New genes found for inflammatory bowel disease in childrenSeptember 1st, 2008 - 5:44 pm ICT by IANS
Washington, Sep 1 (IANS) Researchers have discovered two new genes that increase the risk of developing inflammatory bowel disease or IBD in childhood.Inflammatory bowel disease symptoms include abdominal cramps, bloody diarrhoea, and fever. Other symptoms of IBD include weight loss.
While further study is needed to identify the specific disease-causing mutations in these new genes, researchers said the genes are particularly strong candidates to be added to the list of genes already known to affect IBD.
“As we continue to find genes that interact with each other and with environmental influences in this complex, chronic disease, we are building the foundation for personalised treatments tailored to a patient’s genetic profile,” said co-author Robert N. Baldassano, director of the Centre for Paediatric Inflammatory Bowel Disease at The Children’s Hospital of Philadelphia.
“We will resequence the gene regions we have identified to pinpoint the causative mutations in these genes,” added study leader Hakon Hakonarson, director of the Centre for Applied Genomics at Children’s Hospital. “We strongly suspect one gene will provide a compelling target for drug development, given what’s known about its biology.”
Both authors direct research programmes at Children’s Hospital and are also faculty members of the University of Pennsylvania School of Medicine.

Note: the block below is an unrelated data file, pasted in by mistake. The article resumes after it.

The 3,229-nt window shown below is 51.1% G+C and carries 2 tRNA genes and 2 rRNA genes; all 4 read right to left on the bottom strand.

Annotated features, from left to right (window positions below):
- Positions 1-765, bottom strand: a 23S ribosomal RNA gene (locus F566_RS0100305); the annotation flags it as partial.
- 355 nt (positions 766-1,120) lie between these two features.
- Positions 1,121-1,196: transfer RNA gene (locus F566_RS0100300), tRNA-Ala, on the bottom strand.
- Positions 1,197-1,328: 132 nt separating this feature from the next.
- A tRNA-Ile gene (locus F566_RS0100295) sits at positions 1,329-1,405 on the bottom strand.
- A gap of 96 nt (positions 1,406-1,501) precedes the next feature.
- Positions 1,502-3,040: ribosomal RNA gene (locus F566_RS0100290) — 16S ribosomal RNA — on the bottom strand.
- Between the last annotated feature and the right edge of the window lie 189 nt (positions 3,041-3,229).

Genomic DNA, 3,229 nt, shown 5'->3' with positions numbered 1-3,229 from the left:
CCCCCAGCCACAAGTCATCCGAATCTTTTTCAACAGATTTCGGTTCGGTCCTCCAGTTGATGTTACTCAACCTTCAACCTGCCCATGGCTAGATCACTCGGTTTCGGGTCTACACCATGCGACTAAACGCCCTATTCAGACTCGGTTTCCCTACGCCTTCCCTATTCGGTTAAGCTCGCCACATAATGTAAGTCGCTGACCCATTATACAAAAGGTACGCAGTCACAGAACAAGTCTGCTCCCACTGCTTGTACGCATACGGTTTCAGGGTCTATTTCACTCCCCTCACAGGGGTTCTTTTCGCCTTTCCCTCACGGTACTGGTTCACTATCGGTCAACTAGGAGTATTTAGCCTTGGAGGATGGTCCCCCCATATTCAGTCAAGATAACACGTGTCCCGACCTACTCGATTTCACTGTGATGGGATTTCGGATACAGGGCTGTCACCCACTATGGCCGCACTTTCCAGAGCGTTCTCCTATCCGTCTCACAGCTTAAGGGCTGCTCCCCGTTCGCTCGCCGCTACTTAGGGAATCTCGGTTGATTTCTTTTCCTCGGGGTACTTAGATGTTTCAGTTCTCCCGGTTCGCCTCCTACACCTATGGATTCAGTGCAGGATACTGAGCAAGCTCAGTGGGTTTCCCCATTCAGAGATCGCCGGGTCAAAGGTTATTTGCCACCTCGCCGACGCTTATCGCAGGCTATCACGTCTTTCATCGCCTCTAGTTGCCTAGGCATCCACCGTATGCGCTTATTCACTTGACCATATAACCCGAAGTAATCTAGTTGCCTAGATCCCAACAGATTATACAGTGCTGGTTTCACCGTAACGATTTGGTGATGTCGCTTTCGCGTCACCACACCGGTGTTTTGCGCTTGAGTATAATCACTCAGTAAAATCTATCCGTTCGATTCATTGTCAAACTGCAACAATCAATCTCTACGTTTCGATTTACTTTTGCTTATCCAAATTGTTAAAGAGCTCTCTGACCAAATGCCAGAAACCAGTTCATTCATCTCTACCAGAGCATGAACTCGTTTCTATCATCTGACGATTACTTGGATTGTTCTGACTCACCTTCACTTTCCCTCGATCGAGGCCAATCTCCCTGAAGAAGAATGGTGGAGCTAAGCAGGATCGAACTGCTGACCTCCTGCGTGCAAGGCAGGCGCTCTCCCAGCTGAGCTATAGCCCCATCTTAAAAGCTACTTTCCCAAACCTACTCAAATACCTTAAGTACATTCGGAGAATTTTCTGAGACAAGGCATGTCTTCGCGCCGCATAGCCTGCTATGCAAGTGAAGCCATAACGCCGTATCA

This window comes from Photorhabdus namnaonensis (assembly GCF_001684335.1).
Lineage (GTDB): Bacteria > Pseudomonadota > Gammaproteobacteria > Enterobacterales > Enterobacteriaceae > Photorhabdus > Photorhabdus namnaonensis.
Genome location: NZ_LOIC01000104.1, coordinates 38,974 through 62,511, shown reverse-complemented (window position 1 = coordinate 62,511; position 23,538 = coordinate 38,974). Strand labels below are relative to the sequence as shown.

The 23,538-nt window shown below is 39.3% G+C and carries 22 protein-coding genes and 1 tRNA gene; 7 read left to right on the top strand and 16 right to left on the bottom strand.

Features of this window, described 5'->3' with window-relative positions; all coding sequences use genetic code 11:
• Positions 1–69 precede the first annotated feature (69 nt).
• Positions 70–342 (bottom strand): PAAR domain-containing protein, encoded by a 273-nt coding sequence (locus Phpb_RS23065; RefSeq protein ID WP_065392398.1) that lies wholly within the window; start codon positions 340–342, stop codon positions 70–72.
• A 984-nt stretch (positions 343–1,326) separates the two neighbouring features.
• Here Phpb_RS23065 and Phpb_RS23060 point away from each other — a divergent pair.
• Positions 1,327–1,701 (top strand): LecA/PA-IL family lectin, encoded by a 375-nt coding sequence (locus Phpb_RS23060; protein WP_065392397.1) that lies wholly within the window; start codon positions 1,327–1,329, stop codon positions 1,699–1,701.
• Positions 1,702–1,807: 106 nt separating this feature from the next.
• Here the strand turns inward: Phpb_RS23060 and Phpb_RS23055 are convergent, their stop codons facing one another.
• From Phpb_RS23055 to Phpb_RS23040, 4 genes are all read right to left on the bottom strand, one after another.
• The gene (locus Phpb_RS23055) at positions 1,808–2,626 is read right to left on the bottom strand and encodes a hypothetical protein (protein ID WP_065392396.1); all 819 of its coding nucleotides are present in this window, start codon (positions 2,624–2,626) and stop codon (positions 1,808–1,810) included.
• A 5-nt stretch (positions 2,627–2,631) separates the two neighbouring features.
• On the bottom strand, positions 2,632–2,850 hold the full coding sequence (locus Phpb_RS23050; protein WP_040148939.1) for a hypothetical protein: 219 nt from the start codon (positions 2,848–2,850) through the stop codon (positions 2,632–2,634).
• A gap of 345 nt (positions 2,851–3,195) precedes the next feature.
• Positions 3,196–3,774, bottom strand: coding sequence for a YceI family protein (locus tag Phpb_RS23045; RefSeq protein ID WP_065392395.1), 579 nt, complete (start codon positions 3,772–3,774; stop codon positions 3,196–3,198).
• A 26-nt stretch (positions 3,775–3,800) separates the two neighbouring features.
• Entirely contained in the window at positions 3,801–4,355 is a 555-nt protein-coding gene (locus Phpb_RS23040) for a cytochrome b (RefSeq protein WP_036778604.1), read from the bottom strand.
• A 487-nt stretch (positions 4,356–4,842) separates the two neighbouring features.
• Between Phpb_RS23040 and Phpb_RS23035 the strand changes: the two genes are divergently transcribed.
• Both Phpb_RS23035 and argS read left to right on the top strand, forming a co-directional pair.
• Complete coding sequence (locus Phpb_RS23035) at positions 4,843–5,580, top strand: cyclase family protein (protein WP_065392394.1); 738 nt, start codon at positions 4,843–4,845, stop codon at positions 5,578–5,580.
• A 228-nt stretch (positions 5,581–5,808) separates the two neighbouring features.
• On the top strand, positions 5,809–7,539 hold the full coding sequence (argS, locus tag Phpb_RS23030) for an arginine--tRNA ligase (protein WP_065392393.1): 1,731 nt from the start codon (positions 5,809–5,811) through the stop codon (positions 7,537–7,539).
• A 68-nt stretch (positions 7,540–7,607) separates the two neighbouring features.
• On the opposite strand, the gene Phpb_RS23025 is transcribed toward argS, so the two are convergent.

Their study was performed in collaboration with researchers from the Medical College of Wisconsin, University of Utah, Cincinnati Children’s Hospital and two research hospitals in Italy.
IBD is a painful, chronic inflammation of the gastrointestinal tract, affecting about two million children and adults in the US. Of that number, about half suffer from Crohn’s disease, which can affect any part of the gastrointestinal tract, and half have ulcerative colitis, which is limited to the large intestine.
IBD that begins in childhood tends to be more severe than adult-onset disease, and is more likely to affect the colon than other areas of the GI tract.
Researchers performed a genome-wide association study, searching for genetic variations in DNA samples from 1,000 patients with childhood-onset IBD, compared to samples from 4,250 healthy subjects. Both patients and controls were of European ancestry.
In addition to finding gene variations previously reported by other groups, the study team identified two novel gene variants, one on chromosome 20 and the other on chromosome 21. They then replicated their findings with studies using additional samples from other sources.
The study appeared in advance online Sunday edition of Nature Genetics.